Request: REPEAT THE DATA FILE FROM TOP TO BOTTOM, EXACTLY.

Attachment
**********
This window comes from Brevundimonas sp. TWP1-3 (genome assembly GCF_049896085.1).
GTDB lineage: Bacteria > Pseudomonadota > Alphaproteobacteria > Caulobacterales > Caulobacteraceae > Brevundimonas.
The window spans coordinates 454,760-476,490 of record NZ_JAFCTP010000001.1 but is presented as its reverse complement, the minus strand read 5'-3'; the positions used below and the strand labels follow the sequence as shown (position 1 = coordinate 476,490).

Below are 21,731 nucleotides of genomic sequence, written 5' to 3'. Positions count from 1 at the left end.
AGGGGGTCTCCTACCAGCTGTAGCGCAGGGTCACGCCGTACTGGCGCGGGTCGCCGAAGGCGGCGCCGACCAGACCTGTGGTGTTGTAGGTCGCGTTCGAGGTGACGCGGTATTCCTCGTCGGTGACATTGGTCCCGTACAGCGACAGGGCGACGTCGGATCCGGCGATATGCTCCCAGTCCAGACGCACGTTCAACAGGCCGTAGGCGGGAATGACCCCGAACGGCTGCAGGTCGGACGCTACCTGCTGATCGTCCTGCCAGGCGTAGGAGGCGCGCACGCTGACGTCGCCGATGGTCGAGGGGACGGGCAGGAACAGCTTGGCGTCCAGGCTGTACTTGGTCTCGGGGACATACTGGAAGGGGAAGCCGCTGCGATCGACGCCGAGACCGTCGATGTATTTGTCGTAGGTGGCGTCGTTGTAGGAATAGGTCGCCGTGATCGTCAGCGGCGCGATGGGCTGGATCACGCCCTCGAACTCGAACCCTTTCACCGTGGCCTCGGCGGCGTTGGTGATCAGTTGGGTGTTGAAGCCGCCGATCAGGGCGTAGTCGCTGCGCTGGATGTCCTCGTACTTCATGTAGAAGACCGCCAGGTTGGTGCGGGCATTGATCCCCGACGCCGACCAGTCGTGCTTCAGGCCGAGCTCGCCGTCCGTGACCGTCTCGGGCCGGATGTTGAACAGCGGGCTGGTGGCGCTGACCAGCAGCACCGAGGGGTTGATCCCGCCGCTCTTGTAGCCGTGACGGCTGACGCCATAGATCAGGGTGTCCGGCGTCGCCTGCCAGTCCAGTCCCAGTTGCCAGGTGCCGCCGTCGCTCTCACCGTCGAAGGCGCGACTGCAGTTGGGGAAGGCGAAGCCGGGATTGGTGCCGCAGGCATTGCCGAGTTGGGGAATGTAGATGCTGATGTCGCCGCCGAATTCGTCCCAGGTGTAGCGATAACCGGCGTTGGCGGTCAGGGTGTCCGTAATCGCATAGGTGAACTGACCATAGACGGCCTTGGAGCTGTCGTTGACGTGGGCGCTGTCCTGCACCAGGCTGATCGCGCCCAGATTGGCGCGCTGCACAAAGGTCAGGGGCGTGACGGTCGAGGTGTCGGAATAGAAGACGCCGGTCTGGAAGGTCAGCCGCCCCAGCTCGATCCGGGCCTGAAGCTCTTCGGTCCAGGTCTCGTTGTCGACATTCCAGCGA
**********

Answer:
This window comes from Brevundimonas sp. TWP1-3 (genome assembly GCF_049896085.1).
GTDB lineage: Bacteria > Pseudomonadota > Alphaproteobacteria > Caulobacterales > Caulobacteraceae > Brevundimonas.
The window spans coordinates 454,760-476,490 of record NZ_JAFCTP010000001.1 but is presented as its reverse complement, the minus strand read 5'-3'; the positions used below and the strand labels follow the sequence as shown (position 1 = coordinate 476,490).

Below are 21,731 nucleotides of genomic sequence, written 5' to 3'. Positions count from 1 at the left end.
AGGGGGTCTCCTACCAGCTGTAGCGCAGGGTCACGCCGTACTGGCGCGGGTCGCCGAAGGCGGCGCCGACCAGACCTGTGGTGTTGTAGGTCGCGTTCGAGGTGACGCGGTATTCCTCGTCGGTGACATTGGTCCCGTACAGCGACAGGGCGACGTCGGATCCGGCGATATGCTCCCAGTCCAGACGCACGTTCAACAGGCCGTAGGCGGGAATGACCCCGAACGGCTGCAGGTCGGACGCTACCTGCTGATCGTCCTGCCAGGCGTAGGAGGCGCGCACGCTGACGTCGCCGATGGTCGAGGGGACGGGCAGGAACAGCTTGGCGTCCAGGCTGTACTTGGTCTCGGGGACATACTGGAAGGGGAAGCCGCTGCGATCGACGCCGAGACCGTCGATGTATTTGTCGTAGGTGGCGTCGTTGTAGGAATAGGTCGCCGTGATCGTCAGCGGCGCGATGGGCTGGATCACGCCCTCGAACTCGAACCCTTTCACCGTGGCCTCGGCGGCGTTGGTGATCAGTTGGGTGTTGAAGCCGCCGATCAGGGCGTAGTCGCTGCGCTGGATGTCCTCGTACTTCATGTAGAAGACCGCCAGGTTGGTGCGGGCATTGATCCCCGACGCCGACCAGTCGTGCTTCAGGCCGAGCTCGCCGTCCGTGACCGTCTCGGGCCGGATGTTGAACAGCGGGCTGGTGGCGCTGACCAGCAGCACCGAGGGGTTGATCCCGCCGCTCTTGTAGCCGTGACGGCTGACGCCATAGATCAGGGTGTCCGGCGTCGCCTGCCAGTCCAGTCCCAGTTGCCAGGTGCCGCCGTCGCTCTCACCGTCGAAGGCGCGACTGCAGTTGGGGAAGGCGAAGCCGGGATTGGTGCCGCAGGCATTGCCGAGTTGGGGAATGTAGATGCTGATGTCGCCGCCGAATTCGTCCCAGGTGTAGCGATAACCGGCGTTGGCGGTCAGGGTGTCCGTAATCGCATAGGTGAACTGACCATAGACGGCCTTGGAGCTGTCGTTGACGTGGGCGCTGTCCTGCACCAGGCTGATCGCGCCCAGATTGGCGCGCTGCACAAAGGTCAGGGGCGTGACGGTCGAGGTGTCGGAATAGAAGACGCCGGTCTGGAAGGTCAGCCGCCCCAGCTCGATCCGGGCCTGAAGCTCTTCGGTCCAGGTCTCGTTGTCGACATTCCAGCGA